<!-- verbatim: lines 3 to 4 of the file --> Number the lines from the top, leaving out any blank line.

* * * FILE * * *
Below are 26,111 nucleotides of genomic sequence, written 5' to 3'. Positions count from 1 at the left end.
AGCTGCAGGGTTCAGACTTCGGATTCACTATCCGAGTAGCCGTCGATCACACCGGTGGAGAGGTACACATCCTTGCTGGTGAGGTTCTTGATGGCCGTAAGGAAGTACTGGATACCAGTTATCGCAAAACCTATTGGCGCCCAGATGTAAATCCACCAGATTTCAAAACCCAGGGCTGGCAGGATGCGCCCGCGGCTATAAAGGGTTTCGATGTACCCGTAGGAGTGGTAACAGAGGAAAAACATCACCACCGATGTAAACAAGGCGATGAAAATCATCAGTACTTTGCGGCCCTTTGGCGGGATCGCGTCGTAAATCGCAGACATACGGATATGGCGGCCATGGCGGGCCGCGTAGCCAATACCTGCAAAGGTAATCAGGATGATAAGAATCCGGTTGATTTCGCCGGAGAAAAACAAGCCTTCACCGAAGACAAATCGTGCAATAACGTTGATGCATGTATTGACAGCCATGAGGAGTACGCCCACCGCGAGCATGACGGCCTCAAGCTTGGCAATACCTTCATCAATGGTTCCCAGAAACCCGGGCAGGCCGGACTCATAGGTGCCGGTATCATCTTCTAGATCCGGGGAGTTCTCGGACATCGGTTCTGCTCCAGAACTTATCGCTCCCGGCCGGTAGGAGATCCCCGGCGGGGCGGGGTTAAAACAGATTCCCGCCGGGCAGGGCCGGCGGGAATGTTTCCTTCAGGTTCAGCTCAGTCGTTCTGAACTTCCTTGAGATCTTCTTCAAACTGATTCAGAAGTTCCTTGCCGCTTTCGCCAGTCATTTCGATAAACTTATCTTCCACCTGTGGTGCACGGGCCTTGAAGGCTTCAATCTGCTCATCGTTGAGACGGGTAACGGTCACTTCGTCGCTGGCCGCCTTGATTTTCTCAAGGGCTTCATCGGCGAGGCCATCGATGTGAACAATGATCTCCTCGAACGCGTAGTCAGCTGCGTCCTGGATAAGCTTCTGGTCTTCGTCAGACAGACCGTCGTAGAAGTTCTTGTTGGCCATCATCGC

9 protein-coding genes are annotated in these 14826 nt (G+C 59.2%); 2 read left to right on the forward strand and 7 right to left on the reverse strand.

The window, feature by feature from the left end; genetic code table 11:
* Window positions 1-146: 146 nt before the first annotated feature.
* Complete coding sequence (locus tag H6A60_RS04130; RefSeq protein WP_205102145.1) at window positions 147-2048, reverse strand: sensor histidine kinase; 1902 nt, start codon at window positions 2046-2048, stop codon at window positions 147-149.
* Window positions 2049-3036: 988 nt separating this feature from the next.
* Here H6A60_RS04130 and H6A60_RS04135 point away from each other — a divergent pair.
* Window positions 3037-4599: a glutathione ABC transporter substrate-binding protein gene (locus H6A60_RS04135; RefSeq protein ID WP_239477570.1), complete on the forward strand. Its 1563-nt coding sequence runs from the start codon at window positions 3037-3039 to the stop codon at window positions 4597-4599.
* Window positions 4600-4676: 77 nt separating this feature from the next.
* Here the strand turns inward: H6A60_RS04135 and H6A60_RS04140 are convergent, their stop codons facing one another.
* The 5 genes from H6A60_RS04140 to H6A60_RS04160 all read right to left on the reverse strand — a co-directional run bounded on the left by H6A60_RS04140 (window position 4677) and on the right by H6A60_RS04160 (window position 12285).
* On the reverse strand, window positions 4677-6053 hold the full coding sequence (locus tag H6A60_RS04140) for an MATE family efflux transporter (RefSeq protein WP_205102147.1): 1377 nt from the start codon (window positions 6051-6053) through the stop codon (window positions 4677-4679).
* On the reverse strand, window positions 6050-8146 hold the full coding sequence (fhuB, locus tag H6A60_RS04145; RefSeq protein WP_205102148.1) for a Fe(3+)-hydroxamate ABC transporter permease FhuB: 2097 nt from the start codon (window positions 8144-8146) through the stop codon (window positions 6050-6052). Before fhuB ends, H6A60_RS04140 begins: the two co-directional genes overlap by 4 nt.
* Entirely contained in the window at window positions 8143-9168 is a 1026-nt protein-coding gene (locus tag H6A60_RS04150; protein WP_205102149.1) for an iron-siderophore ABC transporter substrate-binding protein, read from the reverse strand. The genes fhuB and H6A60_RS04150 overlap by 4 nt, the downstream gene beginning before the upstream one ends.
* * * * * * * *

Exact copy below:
9 protein-coding genes are annotated in these 14826 nt (G+C 59.2%); 2 read left to right on the forward strand and 7 right to left on the reverse strand.

The window, feature by feature from the left end; genetic code table 11: